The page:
In the theaters that were visited for the workshops, the users often commented on the lack of daylight, which although understandably kept out deliberately for performances, is still very desirable during the day. For this reason, a glass surround was created on the first floor all around the main auditorium. This solution not only allows a maximum capture of light, it also makes it possible for parents and others who may be interested to watch lessons and rehearsals unobtrusively. These windows can be darkened to keep out the light when performances are held.

FLEXIBILITY

During the workshops, the most time, relatively speaking, was spent on identifying the users’ wishes in relation to the main auditorium. Circus Elleboog, for example, needed a space with a clear height of 7 meters for acrobatic, trapeze and juggling acts, while the preference of the other partners was for a theater-style auditorium. A solution was found by designing a rectangular auditorium with two ear-shaped appendages beside the performing area – a circus/theater auditorium with between 162 and 277 seats. These two rounded areas on the long sides of the main auditorium make it possible to use this in a range of circus configurations and theater configurations, by making use of versatile wings and movable seating areas.

MULTIFUNCTIONAL

In addition to the main auditorium, the cultural building has a spacious foyer, rehearsal rooms, three studios, storage rooms, dressing rooms, a sewing room, meeting facilities and offices. The building accommodates the four user groups in the dance class of the Amsterdam School of Arts. For all these users the three stories are arranged. The main auditorium extends to the height of all three stories and one of the studios is two stories high.

On the top story, the bridges for the operation of lighting and set management are integrated into the concrete floor. This is a practical and inexpensive solution that makes the bridges safe and easily accessible.

INSPIRATION

The design process for the cultural building was full of creativity. This was not just due to the unusual approach, but was also and primarily a result of the way the workshops were organized. Each workshop was held in a different, unconventional theater, selected each time by one of the users. During a guided tour preceding the workshop, the architect, users and customers were able to analyze the advantages and disadvantages of that particular theater, and inspiration was gathered for the brainstorming session. This then took place on stage, and on more than one occasion, a performance was given to test the size, functionality and acoustics of the space. There was no question of meeting agendas and minutes; the idea was to give creativity free rein. At most, a list of points was put together at the end of the workshop to act as a basis for the following session. This was an extremely flexible, practically-oriented approach, which resulted in an attractive and multifunctional design.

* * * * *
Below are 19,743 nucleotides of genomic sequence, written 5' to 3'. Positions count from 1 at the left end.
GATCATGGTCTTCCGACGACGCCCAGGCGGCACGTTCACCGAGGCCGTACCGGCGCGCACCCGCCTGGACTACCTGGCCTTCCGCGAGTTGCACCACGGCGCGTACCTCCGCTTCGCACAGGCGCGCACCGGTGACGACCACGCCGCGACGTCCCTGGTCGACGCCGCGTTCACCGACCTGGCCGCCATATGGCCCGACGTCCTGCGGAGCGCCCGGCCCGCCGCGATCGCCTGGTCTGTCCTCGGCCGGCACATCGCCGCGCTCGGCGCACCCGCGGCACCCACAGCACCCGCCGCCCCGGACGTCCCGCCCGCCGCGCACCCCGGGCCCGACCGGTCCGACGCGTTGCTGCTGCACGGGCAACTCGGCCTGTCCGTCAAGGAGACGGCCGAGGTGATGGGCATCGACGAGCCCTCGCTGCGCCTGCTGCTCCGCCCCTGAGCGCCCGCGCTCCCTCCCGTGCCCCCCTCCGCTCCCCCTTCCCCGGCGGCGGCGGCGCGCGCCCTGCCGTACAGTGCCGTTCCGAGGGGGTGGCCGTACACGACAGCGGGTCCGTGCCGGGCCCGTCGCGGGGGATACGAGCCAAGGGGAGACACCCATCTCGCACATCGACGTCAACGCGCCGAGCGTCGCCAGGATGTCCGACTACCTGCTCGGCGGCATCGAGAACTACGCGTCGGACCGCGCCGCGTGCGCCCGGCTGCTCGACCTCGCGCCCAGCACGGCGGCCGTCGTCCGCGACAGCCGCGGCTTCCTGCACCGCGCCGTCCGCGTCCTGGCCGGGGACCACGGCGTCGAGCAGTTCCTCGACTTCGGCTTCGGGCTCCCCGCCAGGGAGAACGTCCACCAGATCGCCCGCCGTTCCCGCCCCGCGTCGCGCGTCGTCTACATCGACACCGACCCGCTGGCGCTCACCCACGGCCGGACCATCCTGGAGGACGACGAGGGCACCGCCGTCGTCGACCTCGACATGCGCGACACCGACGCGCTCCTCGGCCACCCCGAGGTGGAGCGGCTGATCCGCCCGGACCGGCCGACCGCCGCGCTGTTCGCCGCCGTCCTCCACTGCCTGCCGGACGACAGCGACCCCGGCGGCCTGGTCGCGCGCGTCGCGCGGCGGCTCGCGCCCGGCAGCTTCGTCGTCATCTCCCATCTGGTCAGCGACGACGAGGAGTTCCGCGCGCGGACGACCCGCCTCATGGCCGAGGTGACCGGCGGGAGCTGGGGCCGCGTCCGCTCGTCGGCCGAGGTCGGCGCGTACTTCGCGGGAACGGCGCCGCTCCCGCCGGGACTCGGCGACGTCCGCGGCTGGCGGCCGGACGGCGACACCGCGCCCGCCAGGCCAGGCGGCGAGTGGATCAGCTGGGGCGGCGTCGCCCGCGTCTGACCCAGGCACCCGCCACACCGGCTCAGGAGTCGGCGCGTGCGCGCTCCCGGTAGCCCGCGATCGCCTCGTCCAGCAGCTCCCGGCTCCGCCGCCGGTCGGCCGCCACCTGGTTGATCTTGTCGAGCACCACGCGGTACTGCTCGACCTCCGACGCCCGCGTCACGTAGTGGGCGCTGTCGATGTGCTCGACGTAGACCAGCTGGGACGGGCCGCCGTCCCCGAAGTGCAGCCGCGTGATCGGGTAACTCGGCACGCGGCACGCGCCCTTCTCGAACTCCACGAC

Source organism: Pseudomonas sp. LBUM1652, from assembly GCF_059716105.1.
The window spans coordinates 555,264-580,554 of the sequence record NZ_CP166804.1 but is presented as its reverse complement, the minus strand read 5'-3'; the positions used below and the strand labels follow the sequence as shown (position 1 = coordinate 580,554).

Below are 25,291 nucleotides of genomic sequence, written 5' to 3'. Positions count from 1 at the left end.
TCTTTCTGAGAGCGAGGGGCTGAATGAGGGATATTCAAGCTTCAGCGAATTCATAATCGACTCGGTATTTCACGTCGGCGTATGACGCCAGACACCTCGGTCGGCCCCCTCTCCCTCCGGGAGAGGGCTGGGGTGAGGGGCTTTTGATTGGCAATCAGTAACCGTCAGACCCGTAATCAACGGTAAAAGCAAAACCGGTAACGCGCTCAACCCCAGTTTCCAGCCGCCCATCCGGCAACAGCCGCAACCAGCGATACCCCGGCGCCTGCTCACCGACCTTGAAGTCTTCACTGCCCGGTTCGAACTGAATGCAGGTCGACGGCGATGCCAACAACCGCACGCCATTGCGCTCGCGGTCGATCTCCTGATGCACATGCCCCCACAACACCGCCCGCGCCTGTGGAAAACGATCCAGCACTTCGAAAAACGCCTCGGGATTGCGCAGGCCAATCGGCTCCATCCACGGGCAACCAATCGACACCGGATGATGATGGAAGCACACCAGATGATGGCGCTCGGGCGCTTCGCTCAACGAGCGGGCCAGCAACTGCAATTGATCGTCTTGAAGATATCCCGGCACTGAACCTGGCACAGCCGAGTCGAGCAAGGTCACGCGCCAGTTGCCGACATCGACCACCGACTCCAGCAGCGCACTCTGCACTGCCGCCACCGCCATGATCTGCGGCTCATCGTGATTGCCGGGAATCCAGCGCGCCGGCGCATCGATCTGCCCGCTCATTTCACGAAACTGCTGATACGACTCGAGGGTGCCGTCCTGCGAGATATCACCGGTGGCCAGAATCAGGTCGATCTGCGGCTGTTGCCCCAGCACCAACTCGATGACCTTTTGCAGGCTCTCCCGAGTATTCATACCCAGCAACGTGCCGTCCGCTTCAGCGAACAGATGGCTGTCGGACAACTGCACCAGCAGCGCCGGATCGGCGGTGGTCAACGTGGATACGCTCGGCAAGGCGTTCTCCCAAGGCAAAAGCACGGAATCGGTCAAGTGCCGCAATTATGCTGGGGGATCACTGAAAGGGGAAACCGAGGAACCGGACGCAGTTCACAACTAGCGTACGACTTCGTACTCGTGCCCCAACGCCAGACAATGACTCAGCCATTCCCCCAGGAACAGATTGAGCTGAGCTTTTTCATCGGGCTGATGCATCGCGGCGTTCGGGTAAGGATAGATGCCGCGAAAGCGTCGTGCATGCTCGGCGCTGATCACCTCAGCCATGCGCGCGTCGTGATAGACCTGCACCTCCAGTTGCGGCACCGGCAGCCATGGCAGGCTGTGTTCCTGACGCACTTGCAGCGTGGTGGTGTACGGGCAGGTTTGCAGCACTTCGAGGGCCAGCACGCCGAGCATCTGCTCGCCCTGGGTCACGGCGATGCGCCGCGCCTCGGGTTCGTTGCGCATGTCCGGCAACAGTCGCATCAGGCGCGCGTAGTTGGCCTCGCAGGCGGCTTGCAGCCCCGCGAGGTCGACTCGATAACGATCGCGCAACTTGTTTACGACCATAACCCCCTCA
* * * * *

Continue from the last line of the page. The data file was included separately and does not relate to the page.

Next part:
INTERACTION

As a result of the ample admission of light and the flexible layout, the cultural building offers maximum scope for freedom and creativity. It radiates openness. The building therefore plays an important role in facilitating the development of talent, particularly in children and young people. The regular tenants (Circus Elleboog, the Youth theater school, the theater workplace and Krater Theater) will work together in this building, creating an enormous level of synergy, a melting pot of cultures. A place for debates inspired by the diversity of the southeast district of the city of Amsterdam. To stimulate this interaction even further, the outer wall of the auditorium, most of which runs through the foyer, will be painted with blackboard paint, and chalks will be available everywhere. Visitors, particularly children, will then be free to leave their message, comment or greeting on the wall. The black outer wall of the auditorium also makes the layout of the theater clear and facilitates the feeling of orientation. It is obvious that this is the dynamic heart of the cultural building.

The Bijlmer Park theater is made possible with help from the EU.

Further information and more pictures: www.paulderuiter.nl.

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About the author

After working at various design practices on a full-time and freelance basis, and starting his own design firm, David McFadden saw that there was a gap to be filled in the industry. In 1984, he created an expansive hub for architects and hiring firms to sync up, complete projects, and mutually benefit. That hub was Consulting For Architects Inc., which enabled architects to find meaningful design work, while freeing hiring firms from tedious hiring-firing cycles. This departure from the traditional, more rigid style of employer-employee relations was just what the industry needed - flexibility and adaption to modern work circumstances. David has successfully advised his clients through the trials and tribulations of four recessions – the early 80’s, the early 90’s, the early 2000’s, and the Great Recession of 2007.